I’m usually in charge of the cooking on Thanksgiving, and while I look forward to it all year, I consider the turkey an obligation, nothing more. ¯_(ツ)_/¯ All I really want to cook, and all I really want to eat, are the sides — the actual, low-key superstars of the table.
I usually make two kinds of potatoes (a buttery mash and a cheesy gratin); a big pot of greens; a ton of rich, stock-soaked stuffing baked in a thin layer in a wide casserole dish for maximum crunchy bits; and a mix of roasted vegetables with whole cloves of garlic and sprigs of thyme, with some zhug on the side to dab on anything and everything.
I haven’t started my planning yet, but I’m hoping to draft this year’s sides, write down a shopping list, and get my pie dough (more on that below) in the freezer over the weekend. Whew! If you’re still getting organized, we’ve got a fresh spread of 20 delicious vegetarian sides for you, and a few of my favorites are below.
Kay Chun’s stuffed onions are so pretty and so luxurious — the rice is full of pistachios and dried cherries (though you can play around with the nuts and fruits) and stained with saffron. If you’re on the fence about buying saffron for the occasion, don’t forget that there are smart ways to stretch it!
Greens are absolutely key to the holiday table, and I love how Von Diaz emphasizes their sweetness and silkiness by simmering them in coconut milk. You can season with salt, of course, but soy sauce works really well, too.
The big starches — potatoes, plantains, yuca, etc. — are so comforting and so beloved, I think it’s only a party if you have more than one on the table. Yewande Komolafe’s plantains are perfect for the occasion, with a little sweet and savory edge — they’re glazed with brown sugar and ginger!
When you’re editing your list of sides, go for the widest possible range of ingredients, textures and flavors. I love Melissa Clark’s stuffing because it showcases the smoky, satisfying flavor of roasted chestnuts, but tucks them among other tastes of fall: celery and fennel, thyme and sage.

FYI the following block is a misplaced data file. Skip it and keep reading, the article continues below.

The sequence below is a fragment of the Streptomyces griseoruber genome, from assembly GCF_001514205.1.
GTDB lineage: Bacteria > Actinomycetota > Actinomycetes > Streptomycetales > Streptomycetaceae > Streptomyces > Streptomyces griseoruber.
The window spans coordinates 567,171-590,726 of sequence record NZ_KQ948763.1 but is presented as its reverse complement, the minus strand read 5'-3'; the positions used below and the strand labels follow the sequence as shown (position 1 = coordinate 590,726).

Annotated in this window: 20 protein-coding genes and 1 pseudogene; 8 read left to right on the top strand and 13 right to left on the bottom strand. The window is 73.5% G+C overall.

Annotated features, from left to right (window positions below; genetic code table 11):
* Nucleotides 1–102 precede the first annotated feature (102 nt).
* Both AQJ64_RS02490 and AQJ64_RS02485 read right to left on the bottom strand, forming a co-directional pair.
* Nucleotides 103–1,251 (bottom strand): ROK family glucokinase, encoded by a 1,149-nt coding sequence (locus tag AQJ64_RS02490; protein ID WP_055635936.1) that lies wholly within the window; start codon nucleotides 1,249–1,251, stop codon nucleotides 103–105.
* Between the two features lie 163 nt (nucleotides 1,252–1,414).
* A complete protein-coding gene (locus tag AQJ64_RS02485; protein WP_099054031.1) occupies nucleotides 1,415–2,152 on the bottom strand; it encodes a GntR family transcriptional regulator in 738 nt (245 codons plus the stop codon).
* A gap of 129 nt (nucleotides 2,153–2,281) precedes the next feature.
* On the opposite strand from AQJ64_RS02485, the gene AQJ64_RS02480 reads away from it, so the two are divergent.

Sue Li’s roasted carrots are so simple to make, but there’s a tiny flourish in the finish: a fast, flavor-packed dressing of sherry vinegar, ginger and almonds, which is tossed with the carrots right when they come out of the oven. You could add a big handful of torn herbs, too.
One More Thing!
Melissa’s recipe makes one disk, so I usually triple it for three pies. You can definitely make it by hand if you prefer (I like to cut the butter quite small in that case, and freeze it, so my warm hands don’t get the butter sweaty and squishy!).
Pulse 1 ¼ cups all-purpose flour and ¼ teaspoon fine sea salt with 10 tablespoons of cold, unsalted cubed butter. When the mixture forms big, bean-size pieces, slowly add ice water, 1 tablespoon at a time, just until it comes together (you shouldn’t need more than 4 tablespoons). Tip out onto a lightly floured surface and press into a disk. Wrap up tightly with plastic wrap and freeze until pie-making day.
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